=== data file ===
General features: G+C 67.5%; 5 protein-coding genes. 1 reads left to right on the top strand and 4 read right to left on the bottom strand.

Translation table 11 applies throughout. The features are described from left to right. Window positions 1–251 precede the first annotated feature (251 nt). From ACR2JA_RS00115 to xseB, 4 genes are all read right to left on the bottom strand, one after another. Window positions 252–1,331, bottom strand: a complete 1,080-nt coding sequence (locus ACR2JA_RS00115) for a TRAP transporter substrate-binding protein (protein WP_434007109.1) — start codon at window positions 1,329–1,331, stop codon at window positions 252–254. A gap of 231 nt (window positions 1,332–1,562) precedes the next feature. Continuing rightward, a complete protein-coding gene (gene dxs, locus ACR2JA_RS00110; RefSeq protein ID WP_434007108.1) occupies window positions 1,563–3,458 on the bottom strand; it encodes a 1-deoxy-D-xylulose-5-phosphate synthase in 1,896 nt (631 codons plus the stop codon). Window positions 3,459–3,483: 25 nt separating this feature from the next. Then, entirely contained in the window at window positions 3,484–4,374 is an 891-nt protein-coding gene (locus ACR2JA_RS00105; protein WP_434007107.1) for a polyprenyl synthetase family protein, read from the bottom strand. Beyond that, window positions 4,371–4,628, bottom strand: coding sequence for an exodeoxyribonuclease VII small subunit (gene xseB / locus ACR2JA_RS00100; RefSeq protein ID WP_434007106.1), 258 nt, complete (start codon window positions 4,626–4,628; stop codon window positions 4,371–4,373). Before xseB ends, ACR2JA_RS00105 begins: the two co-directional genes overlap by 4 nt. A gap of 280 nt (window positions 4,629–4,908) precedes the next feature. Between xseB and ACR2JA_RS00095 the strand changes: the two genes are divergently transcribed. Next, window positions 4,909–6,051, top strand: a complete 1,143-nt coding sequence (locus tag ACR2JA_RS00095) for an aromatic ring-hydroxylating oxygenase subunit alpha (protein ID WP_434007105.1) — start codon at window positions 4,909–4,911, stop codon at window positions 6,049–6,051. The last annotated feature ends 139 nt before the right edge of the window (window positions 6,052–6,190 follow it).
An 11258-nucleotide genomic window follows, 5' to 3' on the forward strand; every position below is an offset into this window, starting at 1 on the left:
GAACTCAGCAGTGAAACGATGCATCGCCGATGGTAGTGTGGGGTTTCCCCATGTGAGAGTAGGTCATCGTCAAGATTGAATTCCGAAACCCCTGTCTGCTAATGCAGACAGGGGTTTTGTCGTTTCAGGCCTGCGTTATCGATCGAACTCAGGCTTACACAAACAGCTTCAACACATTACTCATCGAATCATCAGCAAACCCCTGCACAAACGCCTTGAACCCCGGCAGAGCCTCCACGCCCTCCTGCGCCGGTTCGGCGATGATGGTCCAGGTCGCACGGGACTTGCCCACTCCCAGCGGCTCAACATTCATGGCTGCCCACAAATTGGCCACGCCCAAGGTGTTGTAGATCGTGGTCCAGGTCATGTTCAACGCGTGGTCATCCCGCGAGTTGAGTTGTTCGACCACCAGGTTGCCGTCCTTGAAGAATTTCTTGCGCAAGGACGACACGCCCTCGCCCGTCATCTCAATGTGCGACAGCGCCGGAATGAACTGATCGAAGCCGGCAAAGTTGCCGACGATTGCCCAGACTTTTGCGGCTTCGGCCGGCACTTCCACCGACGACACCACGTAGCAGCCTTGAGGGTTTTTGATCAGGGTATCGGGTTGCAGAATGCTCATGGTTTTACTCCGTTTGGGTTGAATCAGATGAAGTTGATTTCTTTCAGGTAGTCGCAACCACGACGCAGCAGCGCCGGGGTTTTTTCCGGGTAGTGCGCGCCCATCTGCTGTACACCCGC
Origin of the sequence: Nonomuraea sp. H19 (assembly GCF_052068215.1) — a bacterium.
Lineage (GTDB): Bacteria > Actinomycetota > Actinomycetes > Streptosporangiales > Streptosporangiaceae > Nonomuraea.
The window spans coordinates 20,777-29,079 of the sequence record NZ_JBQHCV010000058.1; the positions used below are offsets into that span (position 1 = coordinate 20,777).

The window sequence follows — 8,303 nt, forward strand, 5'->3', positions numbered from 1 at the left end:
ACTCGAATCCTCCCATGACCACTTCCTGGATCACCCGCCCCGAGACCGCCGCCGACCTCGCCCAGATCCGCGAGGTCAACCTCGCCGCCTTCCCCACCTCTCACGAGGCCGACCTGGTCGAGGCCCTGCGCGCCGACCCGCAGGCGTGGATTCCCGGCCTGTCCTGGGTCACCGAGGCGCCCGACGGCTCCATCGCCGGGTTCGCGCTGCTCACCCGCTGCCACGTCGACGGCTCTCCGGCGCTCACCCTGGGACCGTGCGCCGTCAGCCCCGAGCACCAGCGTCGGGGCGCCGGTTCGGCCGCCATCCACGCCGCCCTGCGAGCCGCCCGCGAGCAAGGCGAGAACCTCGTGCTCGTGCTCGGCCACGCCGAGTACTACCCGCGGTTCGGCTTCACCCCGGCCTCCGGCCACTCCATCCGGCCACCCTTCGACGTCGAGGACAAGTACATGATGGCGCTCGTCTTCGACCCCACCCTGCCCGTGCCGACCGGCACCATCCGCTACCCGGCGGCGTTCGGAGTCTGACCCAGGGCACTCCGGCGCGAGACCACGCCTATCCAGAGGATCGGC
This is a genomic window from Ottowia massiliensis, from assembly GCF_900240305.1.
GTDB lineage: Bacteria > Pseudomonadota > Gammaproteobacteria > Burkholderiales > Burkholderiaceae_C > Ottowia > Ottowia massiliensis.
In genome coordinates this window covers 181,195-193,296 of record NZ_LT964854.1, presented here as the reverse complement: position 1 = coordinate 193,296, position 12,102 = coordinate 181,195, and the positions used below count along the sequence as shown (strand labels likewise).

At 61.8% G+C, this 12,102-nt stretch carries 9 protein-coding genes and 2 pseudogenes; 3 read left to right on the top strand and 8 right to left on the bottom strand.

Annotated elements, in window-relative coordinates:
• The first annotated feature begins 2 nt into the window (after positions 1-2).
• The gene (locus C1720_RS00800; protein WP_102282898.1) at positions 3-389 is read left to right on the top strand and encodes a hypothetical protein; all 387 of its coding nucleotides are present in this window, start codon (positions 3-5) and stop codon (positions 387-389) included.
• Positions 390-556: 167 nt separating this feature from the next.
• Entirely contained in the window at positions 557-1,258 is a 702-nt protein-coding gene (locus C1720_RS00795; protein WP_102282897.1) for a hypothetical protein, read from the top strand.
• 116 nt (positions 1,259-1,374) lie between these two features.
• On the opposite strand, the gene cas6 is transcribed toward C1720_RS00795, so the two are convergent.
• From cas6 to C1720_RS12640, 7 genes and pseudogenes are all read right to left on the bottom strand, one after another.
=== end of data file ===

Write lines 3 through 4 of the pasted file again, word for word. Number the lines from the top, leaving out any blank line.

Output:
An 11258-nucleotide genomic window follows, 5' to 3' on the forward strand; every position below is an offset into this window, starting at 1 on the left:
GAACTCAGCAGTGAAACGATGCATCGCCGATGGTAGTGTGGGGTTTCCCCATGTGAGAGTAGGTCATCGTCAAGATTGAATTCCGAAACCCCTGTCTGCTAATGCAGACAGGGGTTTTGTCGTTTCAGGCCTGCGTTATCGATCGAACTCAGGCTTACACAAACAGCTTCAACACATTACTCATCGAATCATCAGCAAACCCCTGCACAAACGCCTTGAACCCCGGCAGAGCCTCCACGCCCTCCTGCGCCGGTTCGGCGATGATGGTCCAGGTCGCACGGGACTTGCCCACTCCCAGCGGCTCAACATTCATGGCTGCCCACAAATTGGCCACGCCCAAGGTGTTGTAGATCGTGGTCCAGGTCATGTTCAACGCGTGGTCATCCCGCGAGTTGAGTTGTTCGACCACCAGGTTGCCGTCCTTGAAGAATTTCTTGCGCAAGGACGACACGCCCTCGCCCGTCATCTCAATGTGCGACAGCGCCGGAATGAACTGATCGAAGCCGGCAAAGTTGCCGACGATTGCCCAGACTTTTGCGGCTTCGGCCGGCACTTCCACCGACGACACCACGTAGCAGCCTTGAGGGTTTTTGATCAGGGTATCGGGTTGCAGAATGCTCATGGTTTTACTCCGTTTGGGTTGAATCAGATGAAGTTGATTTCTTTCAGGTAGTCGCAACCACGACGCAGCAGCGCCGGGGTTTTTTCCGGGTAGTGCGCGCCCATCTGCTGTACACCCGC